I think a good example of this took place earlier this week on Megyn Kelly’s talk show. She invited a panel to come on her show to discuss whether or not it is racist for white people to wear black face when they dress up for Halloween. Megyn’s argument was that it wasn’t racist because she said when she was a kid, it seemed to be okay.
But Amber Ruffin, comedian and one of the writers of the Late Night Show with Seth Myers pointed out that there was a big problem with what took place on Megyn’s show. Amber immediately noticed that all the people on the panel who were sitting around the table were white.
“How are you going to have a bunch of white people sit together and figure out what’s racist?” Amber asked. “White people don’t get to decide what’s racist. If I punch you, I don’t decide if it hurts or not. You do.”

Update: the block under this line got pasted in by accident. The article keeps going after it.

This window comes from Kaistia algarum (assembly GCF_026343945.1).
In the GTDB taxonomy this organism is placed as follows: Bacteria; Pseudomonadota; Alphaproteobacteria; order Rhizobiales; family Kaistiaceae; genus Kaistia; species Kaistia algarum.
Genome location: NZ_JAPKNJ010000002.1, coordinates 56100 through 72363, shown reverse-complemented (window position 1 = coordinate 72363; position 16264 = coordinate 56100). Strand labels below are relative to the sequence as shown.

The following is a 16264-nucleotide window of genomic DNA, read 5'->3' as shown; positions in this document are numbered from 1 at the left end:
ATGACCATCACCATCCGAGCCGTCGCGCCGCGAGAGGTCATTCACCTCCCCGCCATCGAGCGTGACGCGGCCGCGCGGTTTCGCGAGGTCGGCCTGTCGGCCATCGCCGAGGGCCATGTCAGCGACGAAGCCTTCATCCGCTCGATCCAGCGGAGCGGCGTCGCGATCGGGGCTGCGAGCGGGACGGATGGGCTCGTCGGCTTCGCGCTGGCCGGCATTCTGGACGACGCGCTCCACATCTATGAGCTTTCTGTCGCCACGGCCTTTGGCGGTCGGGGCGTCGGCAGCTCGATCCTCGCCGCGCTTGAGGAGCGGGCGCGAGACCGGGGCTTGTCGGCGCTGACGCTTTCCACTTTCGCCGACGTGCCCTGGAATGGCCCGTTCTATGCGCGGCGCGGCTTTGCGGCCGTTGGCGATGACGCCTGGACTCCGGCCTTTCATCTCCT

And this scenario is so common. We tend to do this often. Whether it’s a bunch of men talking about what women need or experience or a bunch of people who have never experienced mental illness talking about those who do, and the list goes on.
But this kind of silencing and exclusion from the table is unacceptable to Jesus. And in our passage this morning, he shows us another way.
He asks Bartimaeus: “What do you want me to do for you?”
You see, Jesus does not insist that he understands Bartimaeus’ experiences or knows what he needs and what is best for him. Rather, Jesus asks Bartimaeus to share his story and to state what he needs.
Jesus offers Bartimaeus – a person who had been ostracized and silenced for so long – the same kind of dignity all persons should have: the ability to speak for himself. Jesus makes room for Bartimaeus at the table and offers him a platform to share his story and his perspective. Jesus makes room for him to demand justice and equality that he has been denied. Jesus listens to him, believes him, and acknowledges his suffering. And then Jesus praises Bartimaeus for his persistence and resistance. “Your faith has made you well.”